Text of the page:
How Will Proposed Changes to the Community Reinvestment Act Affect Lending to Historically Excluded Communities?

Passed in 1977 as part of a series of civil rights legislation, the Community Reinvestment Act (CRA) was designed to combat the effects of redlining. Though redlining explicitly denied access to credit to people of color, particularly Black people, the CRA has always relied on low- to moderate-income (LMI) classifications, not race, to expand equitable lending. Under the CRA, regulators evaluate banks’ lending and other services to ensure they help meet the needs of their entire communities, including LMI borrowers and neighborhoods.

On May 5, 2022, the three federal regulatory agencies responsible for enforcing the CRA—the Federal Reserve, the Office of the Comptroller of the Currency (OCC), and the Federal Deposit Insurance Corporation (FDIC)—jointly issued a notice of proposed rulemaking with updates to CRA regulations that would modernize implementation of the law to better meet community needs. In particular, the changes are meant to increase equitable access to banking services, including credit, for LMI borrowers and communities and to adapt to the many structural and technological changes that have occurred in the banking industry over the past 25 years.

Reforms designed to reach all members of the communities banks serve are much needed, given that in the 40-plus years of bank lending subject to the CRA, wealth inequality has widened significantly and racial homeownership gaps have persisted. The proposed reforms will likely expand access to CRA lending for many historically excluded households and neighborhoods. However, by declining to directly consider race in bank evaluations under the CRA, the regulators haven’t maximized their opportunity to turn the tide on racial homeownership, entrepreneurship, and wealth gaps.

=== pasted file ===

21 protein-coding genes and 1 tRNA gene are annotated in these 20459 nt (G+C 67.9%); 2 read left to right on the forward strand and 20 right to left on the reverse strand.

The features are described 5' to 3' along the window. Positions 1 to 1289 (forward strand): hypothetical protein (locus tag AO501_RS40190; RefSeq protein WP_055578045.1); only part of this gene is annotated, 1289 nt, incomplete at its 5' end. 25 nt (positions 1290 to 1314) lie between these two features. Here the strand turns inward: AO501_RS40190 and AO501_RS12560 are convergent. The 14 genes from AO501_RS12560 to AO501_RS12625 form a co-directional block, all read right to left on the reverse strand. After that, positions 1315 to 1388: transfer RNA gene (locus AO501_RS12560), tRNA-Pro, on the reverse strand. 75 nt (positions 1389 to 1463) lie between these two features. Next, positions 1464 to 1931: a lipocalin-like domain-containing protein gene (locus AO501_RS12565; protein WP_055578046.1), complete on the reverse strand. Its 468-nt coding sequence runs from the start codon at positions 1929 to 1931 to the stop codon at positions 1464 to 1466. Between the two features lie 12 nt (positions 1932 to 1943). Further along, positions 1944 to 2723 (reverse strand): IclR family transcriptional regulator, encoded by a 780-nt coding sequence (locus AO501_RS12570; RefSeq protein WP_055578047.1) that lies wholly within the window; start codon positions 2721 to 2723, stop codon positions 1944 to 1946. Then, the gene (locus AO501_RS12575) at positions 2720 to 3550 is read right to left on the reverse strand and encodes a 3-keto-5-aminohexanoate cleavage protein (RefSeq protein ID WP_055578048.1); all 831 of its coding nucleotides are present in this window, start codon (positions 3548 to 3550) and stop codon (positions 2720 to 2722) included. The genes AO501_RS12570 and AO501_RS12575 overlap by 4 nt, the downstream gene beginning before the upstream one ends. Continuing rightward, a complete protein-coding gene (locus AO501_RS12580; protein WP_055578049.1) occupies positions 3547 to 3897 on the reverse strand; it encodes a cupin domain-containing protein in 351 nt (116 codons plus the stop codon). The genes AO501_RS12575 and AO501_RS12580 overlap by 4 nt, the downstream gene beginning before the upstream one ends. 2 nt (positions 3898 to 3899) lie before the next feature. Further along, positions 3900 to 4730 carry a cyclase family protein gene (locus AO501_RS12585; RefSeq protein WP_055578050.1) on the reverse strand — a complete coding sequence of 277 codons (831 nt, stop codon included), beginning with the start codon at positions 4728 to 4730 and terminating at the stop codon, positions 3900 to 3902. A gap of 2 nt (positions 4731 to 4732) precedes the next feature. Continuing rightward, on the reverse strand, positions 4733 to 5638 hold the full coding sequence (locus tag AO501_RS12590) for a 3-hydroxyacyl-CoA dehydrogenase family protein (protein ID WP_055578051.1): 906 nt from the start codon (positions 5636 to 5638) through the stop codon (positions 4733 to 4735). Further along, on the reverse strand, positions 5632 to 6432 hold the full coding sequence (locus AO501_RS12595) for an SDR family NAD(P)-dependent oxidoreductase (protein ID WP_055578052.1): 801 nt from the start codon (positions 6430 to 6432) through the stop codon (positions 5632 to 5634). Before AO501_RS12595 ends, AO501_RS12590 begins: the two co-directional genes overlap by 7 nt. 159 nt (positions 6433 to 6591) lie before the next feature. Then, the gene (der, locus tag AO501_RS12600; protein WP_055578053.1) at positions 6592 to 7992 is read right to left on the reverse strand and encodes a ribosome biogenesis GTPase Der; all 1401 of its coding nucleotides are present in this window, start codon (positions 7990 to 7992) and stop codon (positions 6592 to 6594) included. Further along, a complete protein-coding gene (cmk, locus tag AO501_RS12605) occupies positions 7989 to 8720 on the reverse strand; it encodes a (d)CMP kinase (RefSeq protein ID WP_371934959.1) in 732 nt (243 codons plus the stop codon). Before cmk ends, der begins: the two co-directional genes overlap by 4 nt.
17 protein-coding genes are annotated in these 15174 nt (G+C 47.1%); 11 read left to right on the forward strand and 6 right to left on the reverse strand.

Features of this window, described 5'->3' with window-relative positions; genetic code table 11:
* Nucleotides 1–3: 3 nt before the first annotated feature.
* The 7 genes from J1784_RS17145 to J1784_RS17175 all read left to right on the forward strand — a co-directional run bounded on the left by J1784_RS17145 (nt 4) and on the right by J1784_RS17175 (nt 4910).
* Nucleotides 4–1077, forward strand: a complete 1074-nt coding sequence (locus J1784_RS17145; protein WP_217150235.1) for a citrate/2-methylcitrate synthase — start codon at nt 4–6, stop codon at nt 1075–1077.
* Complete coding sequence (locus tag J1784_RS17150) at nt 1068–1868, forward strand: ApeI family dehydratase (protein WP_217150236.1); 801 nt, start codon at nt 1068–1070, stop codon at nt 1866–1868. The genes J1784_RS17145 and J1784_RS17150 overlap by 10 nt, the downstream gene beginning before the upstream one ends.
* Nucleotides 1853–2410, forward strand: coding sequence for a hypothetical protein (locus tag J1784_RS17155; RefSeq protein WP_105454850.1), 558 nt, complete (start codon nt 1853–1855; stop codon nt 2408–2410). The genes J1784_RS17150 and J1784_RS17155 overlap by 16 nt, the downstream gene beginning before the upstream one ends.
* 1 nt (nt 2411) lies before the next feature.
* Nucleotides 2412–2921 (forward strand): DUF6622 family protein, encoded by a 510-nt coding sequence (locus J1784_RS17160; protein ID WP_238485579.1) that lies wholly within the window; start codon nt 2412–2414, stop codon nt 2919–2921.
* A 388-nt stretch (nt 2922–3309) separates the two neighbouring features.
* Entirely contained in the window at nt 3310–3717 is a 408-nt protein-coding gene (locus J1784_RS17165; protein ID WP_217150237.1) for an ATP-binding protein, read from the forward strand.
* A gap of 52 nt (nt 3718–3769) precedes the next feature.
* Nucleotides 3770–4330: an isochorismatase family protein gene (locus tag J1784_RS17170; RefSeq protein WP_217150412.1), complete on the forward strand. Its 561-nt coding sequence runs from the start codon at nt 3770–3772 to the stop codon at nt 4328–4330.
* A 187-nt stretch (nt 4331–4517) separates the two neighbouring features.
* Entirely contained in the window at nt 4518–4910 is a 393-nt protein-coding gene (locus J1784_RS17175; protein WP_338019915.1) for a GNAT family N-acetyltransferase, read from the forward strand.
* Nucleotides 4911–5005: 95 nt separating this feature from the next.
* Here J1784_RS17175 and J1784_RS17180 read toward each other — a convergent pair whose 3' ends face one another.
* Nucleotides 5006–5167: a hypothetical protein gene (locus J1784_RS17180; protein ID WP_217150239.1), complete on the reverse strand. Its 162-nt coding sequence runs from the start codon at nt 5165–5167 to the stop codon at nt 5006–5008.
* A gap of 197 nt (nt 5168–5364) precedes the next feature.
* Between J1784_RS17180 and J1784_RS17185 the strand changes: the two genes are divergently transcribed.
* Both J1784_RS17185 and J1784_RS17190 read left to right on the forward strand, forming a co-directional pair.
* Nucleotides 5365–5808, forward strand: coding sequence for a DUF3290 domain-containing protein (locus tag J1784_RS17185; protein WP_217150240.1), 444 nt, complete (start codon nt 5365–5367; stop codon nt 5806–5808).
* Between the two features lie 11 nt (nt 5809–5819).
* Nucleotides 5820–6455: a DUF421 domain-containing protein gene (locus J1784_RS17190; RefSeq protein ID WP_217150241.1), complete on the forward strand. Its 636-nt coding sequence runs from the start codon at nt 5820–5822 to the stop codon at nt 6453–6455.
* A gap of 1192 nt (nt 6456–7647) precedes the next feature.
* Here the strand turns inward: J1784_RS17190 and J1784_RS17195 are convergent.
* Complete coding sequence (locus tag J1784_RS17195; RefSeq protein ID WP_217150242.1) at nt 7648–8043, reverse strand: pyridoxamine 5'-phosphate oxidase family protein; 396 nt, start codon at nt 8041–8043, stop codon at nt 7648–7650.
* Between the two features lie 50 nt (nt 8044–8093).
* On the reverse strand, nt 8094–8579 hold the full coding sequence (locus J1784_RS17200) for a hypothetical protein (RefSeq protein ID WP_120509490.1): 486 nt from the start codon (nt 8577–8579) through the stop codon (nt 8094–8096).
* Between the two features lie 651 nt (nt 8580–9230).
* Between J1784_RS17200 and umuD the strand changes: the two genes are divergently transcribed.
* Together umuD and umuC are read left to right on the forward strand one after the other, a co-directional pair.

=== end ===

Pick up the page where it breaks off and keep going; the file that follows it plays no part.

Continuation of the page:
What are the major proposed changes to the CRA?

The last significant set of regulations under the CRA was issued in 1995, and a more modest set of revisions was adopted in 2005. (The 1995 reforms streamlined CRA compliance by making examinations more consistent and clarifying performance standards, and the 2005 changes instituted a community development measure for relatively few banks.) This latest set of proposed regulations includes several noteworthy changes, addressing several outstanding issues with enforcement as well as the impact of major structural and technological changes within the banking industry.

The regulators propose several changes to improve clarity on CRA compliance and enforcement, including the following:

  • updating the thresholds used to categorize banks as small, intermediate, or large for evaluation purposes
  • applying four new tests to evaluate large banks’ retail lending, retail services and products, community development financing, and community development services
  • requiring large banks to establish additional “assessment areas”—the areas where their lending is evaluated—based on their concentrations of retail lending
  • establishing specific standards and benchmarks to measure retail lending to low-income borrowers and neighborhoods and moderate-income borrowers and neighborhoods in each assessment area
  • improving and standardizing CRA data by updating the record keeping, data collection, reporting, and disclosure requirements for large banks

Additionally, to reach more consumers and to respond to changes in how financial services are administered, the regulators propose the following updates:

  • clarifying and expanding which lending, investment, and other banking services are considered community development activities, and encouraging longer-term loans and investments
  • defining any ventures undertaken by a bank in cooperation with minority depository institutions, women’s depository institutions, community development financial institutions, and low-income credit-unions as community development activities regardless of any overlap with the bank’s assessment areas